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New Town Road: How country music's new hitmakers bring diversity to their genre

Orville Peck is just one of many stars in country music who are opening the genre up to a more diverse audience.  – Photo by Orville Peck / Twitter

Quick, think of a country song. Maybe it's Johnny Cash, Willie Nelson or Dolly Parton. Or maybe it's something by Morgan Wallen or Luke Combs. Throughout the years, country music has evolved from "bluegrass" to "honky-tonk" to a modernized genre that brings in the influences of country and, well, everything else.

While still popular, country music struggles in its battles on the music charts, competing against the more popular pop and rap beats of today. But conversely, that's exactly what some country artists are doing to stick out a little more within the country genre — they're using influences from other music styles.

Country music has a reputation of being geared toward conservative values, and there have been multiple scandals involving country singers being exposed for their racism and conservative political views.

Orville Peck has changed that narrative. The openly gay singer has introduced music with a country influence to the queer community and has allowed for more visibility among the queer fans of country music.

Peck is known both for his fringe mask which shields his face and for giving queer people a visible place in the country music sector. He has a background in playing the drums, and his music reflects this punk-influenced tone.

In an interview with NPR, Peck said he chooses to write country music because “it’s the genre of storytelling.” He likes the vulnerability he can have through music, and his mask allows that too. To him, country music is more than “straight white men singing about trucks” but rather, telling raw stories. 

His song “Dead of Night” became widely popular when it was used in "Euphoria" season two. The track has rock and classical influences but with a western, country tone and lyrical component. This is all evident as Peck sings, “Stark, hollow town, Carson city lights/Baby, let's get high/Spend a Johnny's cash, hitch another ride.” 

Kacey Musgraves is another artist who's changing country music. The six-time Grammy winner is one of the biggest country stars today. She's turned a little more pop now, but her music still has roots in the country music genre, even in her most famous album "Golden Hour." She writes about her life, her relationships and breakups.

One of Musgraves' first singles, “Follow Your Arrow” is a great example of how Musgraves made an impact in country music. The song alludes to marriage, divorce, mental health, same-sex relationships and drugs, all things that stray from the truck, beers and country pride many people associate with this genre.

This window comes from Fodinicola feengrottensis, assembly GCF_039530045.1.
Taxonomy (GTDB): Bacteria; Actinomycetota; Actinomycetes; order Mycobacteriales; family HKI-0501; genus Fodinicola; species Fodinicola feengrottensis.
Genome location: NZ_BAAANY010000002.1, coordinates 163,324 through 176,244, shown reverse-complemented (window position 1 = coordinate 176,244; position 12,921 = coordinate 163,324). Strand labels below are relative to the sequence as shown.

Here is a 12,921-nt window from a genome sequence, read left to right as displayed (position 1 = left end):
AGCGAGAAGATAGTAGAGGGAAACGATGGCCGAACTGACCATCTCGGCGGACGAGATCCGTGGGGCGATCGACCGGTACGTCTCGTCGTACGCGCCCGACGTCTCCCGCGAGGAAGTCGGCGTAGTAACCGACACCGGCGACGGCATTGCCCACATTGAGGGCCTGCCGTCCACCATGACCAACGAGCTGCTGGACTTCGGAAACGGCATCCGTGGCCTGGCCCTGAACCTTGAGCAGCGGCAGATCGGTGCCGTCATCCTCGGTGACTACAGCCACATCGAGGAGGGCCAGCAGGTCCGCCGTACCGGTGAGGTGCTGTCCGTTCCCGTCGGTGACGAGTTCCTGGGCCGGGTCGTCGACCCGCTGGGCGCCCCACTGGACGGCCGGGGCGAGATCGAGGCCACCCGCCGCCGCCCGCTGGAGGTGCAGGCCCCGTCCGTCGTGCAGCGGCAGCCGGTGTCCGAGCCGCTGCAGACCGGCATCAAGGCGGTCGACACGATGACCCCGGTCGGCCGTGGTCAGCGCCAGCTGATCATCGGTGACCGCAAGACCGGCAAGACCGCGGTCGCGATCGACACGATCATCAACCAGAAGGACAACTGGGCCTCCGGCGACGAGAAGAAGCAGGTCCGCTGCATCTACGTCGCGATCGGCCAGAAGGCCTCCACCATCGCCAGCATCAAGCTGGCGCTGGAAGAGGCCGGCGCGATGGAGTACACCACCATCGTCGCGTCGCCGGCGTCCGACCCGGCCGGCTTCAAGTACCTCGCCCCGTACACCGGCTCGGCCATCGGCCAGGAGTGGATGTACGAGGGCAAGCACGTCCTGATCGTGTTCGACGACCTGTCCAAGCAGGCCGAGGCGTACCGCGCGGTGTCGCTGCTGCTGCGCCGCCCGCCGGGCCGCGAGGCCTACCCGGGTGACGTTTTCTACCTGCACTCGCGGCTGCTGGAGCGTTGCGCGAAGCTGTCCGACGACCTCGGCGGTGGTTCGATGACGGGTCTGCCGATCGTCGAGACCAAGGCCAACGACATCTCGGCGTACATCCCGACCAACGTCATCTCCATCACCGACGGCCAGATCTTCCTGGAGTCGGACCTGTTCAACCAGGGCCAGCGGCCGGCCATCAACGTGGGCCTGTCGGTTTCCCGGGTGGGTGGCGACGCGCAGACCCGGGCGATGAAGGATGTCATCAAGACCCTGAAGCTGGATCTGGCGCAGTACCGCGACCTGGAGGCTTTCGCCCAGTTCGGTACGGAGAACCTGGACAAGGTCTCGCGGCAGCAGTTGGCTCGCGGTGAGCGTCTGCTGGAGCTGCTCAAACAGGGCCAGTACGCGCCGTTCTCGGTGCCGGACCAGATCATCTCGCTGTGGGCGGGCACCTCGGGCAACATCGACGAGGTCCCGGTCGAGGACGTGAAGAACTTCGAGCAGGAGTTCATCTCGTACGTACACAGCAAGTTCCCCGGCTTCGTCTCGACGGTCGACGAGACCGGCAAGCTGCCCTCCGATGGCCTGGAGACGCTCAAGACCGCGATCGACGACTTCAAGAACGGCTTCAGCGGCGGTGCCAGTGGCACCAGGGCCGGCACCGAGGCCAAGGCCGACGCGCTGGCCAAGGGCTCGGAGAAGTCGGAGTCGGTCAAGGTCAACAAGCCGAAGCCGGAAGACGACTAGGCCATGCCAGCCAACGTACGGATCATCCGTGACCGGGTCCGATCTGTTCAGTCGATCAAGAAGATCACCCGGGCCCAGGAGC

The song got praise from many, but it was banned on several country music stations, proving just how much artists who step outside the box are truly trailblazing in the country music genre.

Musgraves does not identify as queer, but she has been an ally for years and has songs that the LGBTQ+ community regards as pride anthems. For her, country music is not political or limited to the heteronormative, white, Southern stereotype.

Musgraves told People Magazine that “one of the biggest compliments … that I've ever gotten in my career was a gay country fan saying, ‘You know what, you have made me feel like I’m finally invited to a party that I’ve never been invited to.’” Musgraves continues to fight for the LGBTQ+ community in the media — and in life — through her music and her platform.

While the genre of country has historically been influenced by Black pioneers of music, the genre's conservative shift has also made it more white, but artists like Jimmie Allen are changing that today.

After getting his start on American Idol, Allen won New Male Artist of the Year in 2021. He's also touched upon racism in the industry: When Wallen got into a scandal after a video of him using a racial slur went viral, Allen said he discussed the incident with Wallen and his own personal issues.

The “Best Shot” singer preaches accountability and representation in the country music genre. The unreleased song “Untitled Song” was teased on Allen's Instagram and is about his struggle with mental illness.

He wants his fans and people to know that everyone struggles and sent a message to his fans in the caption of his post: “you’re not alone and it’s ok to say you’re not ok.”

While he's made no other country music so far, Lil Nas X is also another Black, queer artist who got his big break in the country-rap hit “Old Town Road,” which started a lot of controversy over its classification as a country song during its release.

Country music is not all dirt roads and boots with spikes. Some of it is — but it's not a bad thing to like country music. Regardless of whether you like that kind of music, it's still nice to see the genre adapting to a more inclusive audience.

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